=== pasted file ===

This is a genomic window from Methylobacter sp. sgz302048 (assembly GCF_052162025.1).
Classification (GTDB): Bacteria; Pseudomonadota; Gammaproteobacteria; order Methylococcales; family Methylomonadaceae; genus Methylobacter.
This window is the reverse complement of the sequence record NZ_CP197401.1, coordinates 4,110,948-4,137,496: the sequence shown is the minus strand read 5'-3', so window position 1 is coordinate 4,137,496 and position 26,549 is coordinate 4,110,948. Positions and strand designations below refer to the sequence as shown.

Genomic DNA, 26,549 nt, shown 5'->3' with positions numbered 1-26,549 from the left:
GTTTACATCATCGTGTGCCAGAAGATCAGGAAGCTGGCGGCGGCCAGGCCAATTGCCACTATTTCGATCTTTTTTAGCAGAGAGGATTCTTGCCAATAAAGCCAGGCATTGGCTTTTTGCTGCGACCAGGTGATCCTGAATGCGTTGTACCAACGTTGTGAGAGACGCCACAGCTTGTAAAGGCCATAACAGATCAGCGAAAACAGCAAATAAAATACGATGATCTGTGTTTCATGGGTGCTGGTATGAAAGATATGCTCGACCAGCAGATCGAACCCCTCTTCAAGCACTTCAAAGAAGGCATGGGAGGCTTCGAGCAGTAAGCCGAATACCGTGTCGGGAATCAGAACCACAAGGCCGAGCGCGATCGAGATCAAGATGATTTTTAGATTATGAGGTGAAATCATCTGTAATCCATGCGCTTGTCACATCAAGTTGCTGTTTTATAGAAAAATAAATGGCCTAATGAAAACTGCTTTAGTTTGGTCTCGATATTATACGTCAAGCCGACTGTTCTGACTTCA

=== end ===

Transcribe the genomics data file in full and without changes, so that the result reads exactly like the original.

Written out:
This is a genomic window from Methylobacter sp. sgz302048 (assembly GCF_052162025.1).
Classification (GTDB): Bacteria; Pseudomonadota; Gammaproteobacteria; order Methylococcales; family Methylomonadaceae; genus Methylobacter.
This window is the reverse complement of the sequence record NZ_CP197401.1, coordinates 4,110,948-4,137,496: the sequence shown is the minus strand read 5'-3', so window position 1 is coordinate 4,137,496 and position 26,549 is coordinate 4,110,948. Positions and strand designations below refer to the sequence as shown.

Genomic DNA, 26,549 nt, shown 5'->3' with positions numbered 1-26,549 from the left:
GTTTACATCATCGTGTGCCAGAAGATCAGGAAGCTGGCGGCGGCCAGGCCAATTGCCACTATTTCGATCTTTTTTAGCAGAGAGGATTCTTGCCAATAAAGCCAGGCATTGGCTTTTTGCTGCGACCAGGTGATCCTGAATGCGTTGTACCAACGTTGTGAGAGACGCCACAGCTTGTAAAGGCCATAACAGATCAGCGAAAACAGCAAATAAAATACGATGATCTGTGTTTCATGGGTGCTGGTATGAAAGATATGCTCGACCAGCAGATCGAACCCCTCTTCAAGCACTTCAAAGAAGGCATGGGAGGCTTCGAGCAGTAAGCCGAATACCGTGTCGGGAATCAGAACCACAAGGCCGAGCGCGATCGAGATCAAGATGATTTTTAGATTATGAGGTGAAATCATCTGTAATCCATGCGCTTGTCACATCAAGTTGCTGTTTTATAGAAAAATAAATGGCCTAATGAAAACTGCTTTAGTTTGGTCTCGATATTATACGTCAAGCCGACTGTTCTGACTTCA